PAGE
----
The GOP's California Blues

By Whalen, Bill | Policy Review, February 2002 | Go to article overview
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The GOP's California Blues


Whalen, Bill, Policy Review


NINETEEN EIGHTY-EIGHT is the answer to two California trivia questions: It's the last time the Dodgers won in the post-season and also the last time a Republican won either a presidential or Senate election in the Golden State. The baseball metaphor is appropriate: If the big leagues ran the state parties, the California GOP, with few wins, a fractious roster, and a market that seemingly cares little for the Republicans' product, would seem an inviting target for either relocation or consolidation.

It's the new reality of the land that gave birth to the Reagan Revolution. Republican folklore has long honored California as a kingmaker and a well-spring of Republican ambition. In eight of the 10 presidential elections from 1948 to 1984, at least one California Republican -- Earl Warren, Richard Nixon, Ronald Reagan -- was on the Republican ticket. California's Orange County, home of John Wayne Airport, remains the spiritual homeland of paleoconservatives, a place where you can occasionally still find an "[AuH.sub.2]O" bumper sticker. But California is fast becoming a graveyard for Republican fortunes.

Dating back to 1996, California has gone Democratic in each and every presidential, gubernatorial, and U.S. Senate election -- while Texas has done precisely the opposite. One of those Republicans in whom Texans placed their trust, George W. Bush, sank approximately $15 million into his California operation during the course of the 2000 election yet managed to lose the state by more votes than Bob Dole did four years earlier. In that same election, California Republicans dropped four congressional seats, four assembly seats, and a state senate seat. Republicans are now outnumbered 32-20 in California's U.S. House delegation. Democrats enjoy nearly two thirds majorities in both houses of the state legislature.

And there's more. Only one of California's six state constitutional offices is held by a Republican -- secretary of state -- and it's not much of a partisan office at that; California's secretary of state traditionally champions "good government" issues like voter turnout and registration. Look on the state party's website and you'll see pictures of the president, the vice president, Colin Powell, and Donald Rumsfeld. But not one Californian, not even Condoleeza Rice, President Bush's national security advisor.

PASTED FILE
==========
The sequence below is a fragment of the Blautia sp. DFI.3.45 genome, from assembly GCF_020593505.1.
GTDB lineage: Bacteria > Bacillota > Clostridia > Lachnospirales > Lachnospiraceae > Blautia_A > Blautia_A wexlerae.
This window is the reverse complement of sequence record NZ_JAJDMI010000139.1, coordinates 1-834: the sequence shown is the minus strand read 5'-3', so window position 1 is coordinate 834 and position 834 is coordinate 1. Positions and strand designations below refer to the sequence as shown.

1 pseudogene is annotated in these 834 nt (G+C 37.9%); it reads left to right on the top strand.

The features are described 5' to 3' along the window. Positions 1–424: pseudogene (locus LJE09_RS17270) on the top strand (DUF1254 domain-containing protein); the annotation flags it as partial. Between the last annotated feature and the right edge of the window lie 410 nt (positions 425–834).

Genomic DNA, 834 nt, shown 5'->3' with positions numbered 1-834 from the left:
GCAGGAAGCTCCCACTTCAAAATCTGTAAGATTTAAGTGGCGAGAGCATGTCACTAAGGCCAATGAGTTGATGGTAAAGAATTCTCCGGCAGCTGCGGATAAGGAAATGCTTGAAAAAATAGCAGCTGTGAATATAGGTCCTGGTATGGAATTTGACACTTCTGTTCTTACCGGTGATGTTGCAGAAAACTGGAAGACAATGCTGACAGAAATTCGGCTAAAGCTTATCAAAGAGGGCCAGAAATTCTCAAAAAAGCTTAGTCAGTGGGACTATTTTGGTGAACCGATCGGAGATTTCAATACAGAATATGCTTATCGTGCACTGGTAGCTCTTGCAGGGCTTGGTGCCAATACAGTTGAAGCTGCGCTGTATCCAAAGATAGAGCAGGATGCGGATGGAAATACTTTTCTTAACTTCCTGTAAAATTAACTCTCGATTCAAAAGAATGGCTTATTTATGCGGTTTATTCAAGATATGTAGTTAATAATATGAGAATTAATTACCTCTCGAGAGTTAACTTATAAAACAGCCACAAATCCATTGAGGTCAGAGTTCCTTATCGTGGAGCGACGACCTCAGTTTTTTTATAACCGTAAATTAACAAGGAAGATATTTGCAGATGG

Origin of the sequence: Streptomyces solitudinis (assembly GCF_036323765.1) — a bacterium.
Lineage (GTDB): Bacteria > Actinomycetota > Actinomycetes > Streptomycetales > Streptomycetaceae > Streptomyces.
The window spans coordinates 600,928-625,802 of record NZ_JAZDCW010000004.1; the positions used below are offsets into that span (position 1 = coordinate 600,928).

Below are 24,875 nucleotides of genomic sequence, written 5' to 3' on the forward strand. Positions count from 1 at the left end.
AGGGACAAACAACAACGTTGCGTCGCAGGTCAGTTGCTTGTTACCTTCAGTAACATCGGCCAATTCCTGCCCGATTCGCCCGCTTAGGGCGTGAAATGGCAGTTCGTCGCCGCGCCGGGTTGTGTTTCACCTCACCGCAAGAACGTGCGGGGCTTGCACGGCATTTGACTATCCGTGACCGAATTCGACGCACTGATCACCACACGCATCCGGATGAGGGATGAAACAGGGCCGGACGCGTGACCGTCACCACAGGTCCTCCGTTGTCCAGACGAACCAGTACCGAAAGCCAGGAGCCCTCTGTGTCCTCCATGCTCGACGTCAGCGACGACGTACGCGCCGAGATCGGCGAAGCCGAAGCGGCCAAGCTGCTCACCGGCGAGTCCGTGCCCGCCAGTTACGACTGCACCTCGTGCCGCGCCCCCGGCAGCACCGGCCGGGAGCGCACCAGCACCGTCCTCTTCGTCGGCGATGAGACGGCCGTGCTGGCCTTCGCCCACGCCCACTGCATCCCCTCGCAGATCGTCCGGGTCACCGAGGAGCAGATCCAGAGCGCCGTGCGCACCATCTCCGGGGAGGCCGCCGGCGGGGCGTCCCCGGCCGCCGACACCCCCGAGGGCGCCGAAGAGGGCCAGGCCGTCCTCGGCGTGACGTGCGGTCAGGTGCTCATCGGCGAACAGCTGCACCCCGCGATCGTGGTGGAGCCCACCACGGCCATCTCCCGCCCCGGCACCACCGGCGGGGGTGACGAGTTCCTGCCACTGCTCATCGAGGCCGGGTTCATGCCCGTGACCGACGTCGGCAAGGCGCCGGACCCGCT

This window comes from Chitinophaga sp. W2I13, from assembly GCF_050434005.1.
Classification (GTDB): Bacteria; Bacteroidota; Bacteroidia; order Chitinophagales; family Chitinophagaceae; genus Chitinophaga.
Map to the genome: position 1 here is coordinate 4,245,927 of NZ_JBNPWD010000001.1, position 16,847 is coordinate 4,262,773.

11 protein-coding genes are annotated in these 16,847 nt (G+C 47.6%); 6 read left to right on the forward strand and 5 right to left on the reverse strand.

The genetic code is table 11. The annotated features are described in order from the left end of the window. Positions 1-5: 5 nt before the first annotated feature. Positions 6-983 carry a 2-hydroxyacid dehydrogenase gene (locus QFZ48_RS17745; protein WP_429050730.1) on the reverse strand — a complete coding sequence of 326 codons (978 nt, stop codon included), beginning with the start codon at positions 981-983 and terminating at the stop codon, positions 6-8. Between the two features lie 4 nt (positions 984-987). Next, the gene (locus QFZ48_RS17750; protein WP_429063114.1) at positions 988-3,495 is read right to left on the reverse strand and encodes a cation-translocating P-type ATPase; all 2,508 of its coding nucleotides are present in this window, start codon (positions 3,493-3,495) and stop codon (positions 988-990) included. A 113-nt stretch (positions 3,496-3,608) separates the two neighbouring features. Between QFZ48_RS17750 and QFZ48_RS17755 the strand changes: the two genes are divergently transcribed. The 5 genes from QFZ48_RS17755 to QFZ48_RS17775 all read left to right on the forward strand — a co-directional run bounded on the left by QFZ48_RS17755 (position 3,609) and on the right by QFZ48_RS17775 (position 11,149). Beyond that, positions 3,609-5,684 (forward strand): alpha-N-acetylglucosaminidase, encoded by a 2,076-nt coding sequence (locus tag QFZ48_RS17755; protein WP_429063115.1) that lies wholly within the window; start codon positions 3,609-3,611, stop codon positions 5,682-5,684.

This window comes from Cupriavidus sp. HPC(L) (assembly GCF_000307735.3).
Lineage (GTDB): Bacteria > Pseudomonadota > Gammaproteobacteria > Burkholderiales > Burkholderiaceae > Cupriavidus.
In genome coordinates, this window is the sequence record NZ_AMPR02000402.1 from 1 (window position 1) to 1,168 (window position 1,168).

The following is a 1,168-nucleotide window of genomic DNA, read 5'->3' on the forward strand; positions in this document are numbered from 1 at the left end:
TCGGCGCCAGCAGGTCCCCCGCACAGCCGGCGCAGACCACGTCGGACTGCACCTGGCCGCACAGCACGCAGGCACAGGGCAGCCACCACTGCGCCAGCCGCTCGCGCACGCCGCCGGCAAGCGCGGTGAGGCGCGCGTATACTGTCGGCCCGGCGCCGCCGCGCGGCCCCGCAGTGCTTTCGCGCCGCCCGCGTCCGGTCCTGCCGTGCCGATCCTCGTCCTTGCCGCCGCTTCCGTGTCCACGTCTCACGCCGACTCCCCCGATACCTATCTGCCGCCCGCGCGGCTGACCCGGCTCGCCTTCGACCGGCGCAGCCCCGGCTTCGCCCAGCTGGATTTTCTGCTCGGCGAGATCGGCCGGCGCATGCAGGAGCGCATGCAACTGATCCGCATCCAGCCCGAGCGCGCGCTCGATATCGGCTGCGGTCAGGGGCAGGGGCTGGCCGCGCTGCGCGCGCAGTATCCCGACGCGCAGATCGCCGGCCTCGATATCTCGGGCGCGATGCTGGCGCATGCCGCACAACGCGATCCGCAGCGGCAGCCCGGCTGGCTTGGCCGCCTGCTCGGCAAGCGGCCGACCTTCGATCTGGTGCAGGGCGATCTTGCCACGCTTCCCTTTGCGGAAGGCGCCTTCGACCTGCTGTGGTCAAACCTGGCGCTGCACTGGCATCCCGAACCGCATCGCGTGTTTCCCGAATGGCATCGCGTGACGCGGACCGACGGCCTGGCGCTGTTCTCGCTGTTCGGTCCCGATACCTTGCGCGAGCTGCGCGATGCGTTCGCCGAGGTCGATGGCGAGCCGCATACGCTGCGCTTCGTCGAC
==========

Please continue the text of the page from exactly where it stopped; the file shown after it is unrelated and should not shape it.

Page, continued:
The fading of California Republicanism might spell disaster for the party nationally. Conventional wisdom holds that American political trends flow like the jet stream -- west to east. In theory, that means voting trends that emerge in California eventually find their way to Washington. Exhibit A in this argument is Proposition 13, the California tax revolt of 1978. Two years after that vote, Reagan was swept into the White House running on a similar theme of lower taxes and frustration with government. Since Proposition 13, the press has actually oversold California's importance by assuming that almost every initiative that stirs up controversy in California has national implications. That's not always the case, yet California still deserves a fair bit of the attention of national trend-spotters.

On the other hand, should Republicans reemerge as a major force there, California would virtually clinch electoral success for the party. If, in the 2004 election, President Bush were to win his native Texas (now 34 electoral votes) and his brother Jeb's Florida (27 more), California's 5 electoral votes alone would push the president more than 40 percent of the way toward reelection -- with only three states. A Democratic challenger would need to win nearly two-thirds of the remaining electoral votes, 270 of 422, to win the election. That's nearly impossible, given Republican advantages across the "blue state" Deep South and Great Plains. California is a necessity for Democrats. If Bush somehow could carry the state, California becomes Republican insurance.

But in the meantime, the 2002 election represents an uphill climb for Republicans both as a party out of power and as a party in decline.

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